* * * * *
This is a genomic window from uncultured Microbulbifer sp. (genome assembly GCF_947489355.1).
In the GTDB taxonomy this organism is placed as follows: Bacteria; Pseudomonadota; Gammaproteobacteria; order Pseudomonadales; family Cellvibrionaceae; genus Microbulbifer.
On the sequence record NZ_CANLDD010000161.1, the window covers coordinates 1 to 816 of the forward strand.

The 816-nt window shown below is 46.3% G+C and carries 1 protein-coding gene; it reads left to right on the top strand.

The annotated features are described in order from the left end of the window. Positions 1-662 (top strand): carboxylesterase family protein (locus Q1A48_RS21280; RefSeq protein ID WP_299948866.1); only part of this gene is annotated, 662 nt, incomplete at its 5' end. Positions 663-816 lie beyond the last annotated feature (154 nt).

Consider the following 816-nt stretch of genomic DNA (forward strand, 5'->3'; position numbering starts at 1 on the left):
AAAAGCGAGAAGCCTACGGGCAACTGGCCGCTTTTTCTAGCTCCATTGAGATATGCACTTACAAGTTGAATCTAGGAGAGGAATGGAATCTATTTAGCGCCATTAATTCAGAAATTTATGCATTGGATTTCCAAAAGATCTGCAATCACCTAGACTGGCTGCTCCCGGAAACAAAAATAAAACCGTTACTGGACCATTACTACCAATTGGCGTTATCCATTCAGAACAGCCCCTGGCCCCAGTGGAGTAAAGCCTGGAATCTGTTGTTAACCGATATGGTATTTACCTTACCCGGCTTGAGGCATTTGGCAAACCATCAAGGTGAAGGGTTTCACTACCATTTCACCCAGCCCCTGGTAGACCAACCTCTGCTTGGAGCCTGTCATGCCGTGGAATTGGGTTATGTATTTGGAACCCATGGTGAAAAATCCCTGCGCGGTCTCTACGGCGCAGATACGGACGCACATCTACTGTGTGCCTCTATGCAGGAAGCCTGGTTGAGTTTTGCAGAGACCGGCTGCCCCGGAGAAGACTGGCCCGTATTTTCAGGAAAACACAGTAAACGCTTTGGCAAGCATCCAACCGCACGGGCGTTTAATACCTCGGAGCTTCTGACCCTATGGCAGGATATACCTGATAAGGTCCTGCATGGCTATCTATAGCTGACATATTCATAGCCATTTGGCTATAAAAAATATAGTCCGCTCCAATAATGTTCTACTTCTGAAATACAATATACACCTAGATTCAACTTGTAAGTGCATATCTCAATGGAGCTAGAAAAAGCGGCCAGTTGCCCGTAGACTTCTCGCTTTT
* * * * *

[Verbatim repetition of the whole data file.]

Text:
This is a genomic window from uncultured Microbulbifer sp. (genome assembly GCF_947489355.1).
In the GTDB taxonomy this organism is placed as follows: Bacteria; Pseudomonadota; Gammaproteobacteria; order Pseudomonadales; family Cellvibrionaceae; genus Microbulbifer.
On the sequence record NZ_CANLDD010000161.1, the window covers coordinates 1 to 816 of the forward strand.

The 816-nt window shown below is 46.3% G+C and carries 1 protein-coding gene; it reads left to right on the top strand.

The annotated features are described in order from the left end of the window. Positions 1-662 (top strand): carboxylesterase family protein (locus Q1A48_RS21280; RefSeq protein ID WP_299948866.1); only part of this gene is annotated, 662 nt, incomplete at its 5' end. Positions 663-816 lie beyond the last annotated feature (154 nt).

Consider the following 816-nt stretch of genomic DNA (forward strand, 5'->3'; position numbering starts at 1 on the left):
AAAAGCGAGAAGCCTACGGGCAACTGGCCGCTTTTTCTAGCTCCATTGAGATATGCACTTACAAGTTGAATCTAGGAGAGGAATGGAATCTATTTAGCGCCATTAATTCAGAAATTTATGCATTGGATTTCCAAAAGATCTGCAATCACCTAGACTGGCTGCTCCCGGAAACAAAAATAAAACCGTTACTGGACCATTACTACCAATTGGCGTTATCCATTCAGAACAGCCCCTGGCCCCAGTGGAGTAAAGCCTGGAATCTGTTGTTAACCGATATGGTATTTACCTTACCCGGCTTGAGGCATTTGGCAAACCATCAAGGTGAAGGGTTTCACTACCATTTCACCCAGCCCCTGGTAGACCAACCTCTGCTTGGAGCCTGTCATGCCGTGGAATTGGGTTATGTATTTGGAACCCATGGTGAAAAATCCCTGCGCGGTCTCTACGGCGCAGATACGGACGCACATCTACTGTGTGCCTCTATGCAGGAAGCCTGGTTGAGTTTTGCAGAGACCGGCTGCCCCGGAGAAGACTGGCCCGTATTTTCAGGAAAACACAGTAAACGCTTTGGCAAGCATCCAACCGCACGGGCGTTTAATACCTCGGAGCTTCTGACCCTATGGCAGGATATACCTGATAAGGTCCTGCATGGCTATCTATAGCTGACATATTCATAGCCATTTGGCTATAAAAAATATAGTCCGCTCCAATAATGTTCTACTTCTGAAATACAATATACACCTAGATTCAACTTGTAAGTGCATATCTCAATGGAGCTAGAAAAAGCGGCCAGTTGCCCGTAGACTTCTCGCTTTT